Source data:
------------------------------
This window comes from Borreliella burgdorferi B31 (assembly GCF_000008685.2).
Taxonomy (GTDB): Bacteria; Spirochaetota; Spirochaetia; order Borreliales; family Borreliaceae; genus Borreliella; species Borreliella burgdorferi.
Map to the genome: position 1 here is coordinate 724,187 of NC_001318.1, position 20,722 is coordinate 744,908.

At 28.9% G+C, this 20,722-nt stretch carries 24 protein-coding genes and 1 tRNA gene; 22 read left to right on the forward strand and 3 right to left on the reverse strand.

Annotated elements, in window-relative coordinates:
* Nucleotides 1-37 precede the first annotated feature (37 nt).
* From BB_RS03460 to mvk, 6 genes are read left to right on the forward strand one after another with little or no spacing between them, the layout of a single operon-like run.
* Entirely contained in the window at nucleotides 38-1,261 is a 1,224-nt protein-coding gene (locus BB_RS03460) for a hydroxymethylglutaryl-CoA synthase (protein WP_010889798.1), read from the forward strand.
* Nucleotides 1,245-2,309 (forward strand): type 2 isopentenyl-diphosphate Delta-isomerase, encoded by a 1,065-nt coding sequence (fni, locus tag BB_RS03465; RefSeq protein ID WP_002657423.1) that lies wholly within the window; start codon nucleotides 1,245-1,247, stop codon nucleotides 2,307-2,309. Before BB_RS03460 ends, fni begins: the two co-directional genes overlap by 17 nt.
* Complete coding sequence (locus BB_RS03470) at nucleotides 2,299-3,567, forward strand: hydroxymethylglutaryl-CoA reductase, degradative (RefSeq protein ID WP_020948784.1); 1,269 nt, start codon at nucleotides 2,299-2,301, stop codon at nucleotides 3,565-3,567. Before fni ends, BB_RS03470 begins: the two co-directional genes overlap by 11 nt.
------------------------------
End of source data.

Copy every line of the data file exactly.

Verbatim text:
This window comes from Borreliella burgdorferi B31 (assembly GCF_000008685.2).
Taxonomy (GTDB): Bacteria; Spirochaetota; Spirochaetia; order Borreliales; family Borreliaceae; genus Borreliella; species Borreliella burgdorferi.
Map to the genome: position 1 here is coordinate 724,187 of NC_001318.1, position 20,722 is coordinate 744,908.

At 28.9% G+C, this 20,722-nt stretch carries 24 protein-coding genes and 1 tRNA gene; 22 read left to right on the forward strand and 3 right to left on the reverse strand.

Annotated elements, in window-relative coordinates:
* Nucleotides 1-37 precede the first annotated feature (37 nt).
* From BB_RS03460 to mvk, 6 genes are read left to right on the forward strand one after another with little or no spacing between them, the layout of a single operon-like run.
* Entirely contained in the window at nucleotides 38-1,261 is a 1,224-nt protein-coding gene (locus BB_RS03460) for a hydroxymethylglutaryl-CoA synthase (protein WP_010889798.1), read from the forward strand.
* Nucleotides 1,245-2,309 (forward strand): type 2 isopentenyl-diphosphate Delta-isomerase, encoded by a 1,065-nt coding sequence (fni, locus tag BB_RS03465; RefSeq protein ID WP_002657423.1) that lies wholly within the window; start codon nucleotides 1,245-1,247, stop codon nucleotides 2,307-2,309. Before BB_RS03460 ends, fni begins: the two co-directional genes overlap by 17 nt.
* Complete coding sequence (locus BB_RS03470) at nucleotides 2,299-3,567, forward strand: hydroxymethylglutaryl-CoA reductase, degradative (RefSeq protein ID WP_020948784.1); 1,269 nt, start codon at nucleotides 2,299-2,301, stop codon at nucleotides 3,565-3,567. Before fni ends, BB_RS03470 begins: the two co-directional genes overlap by 11 nt.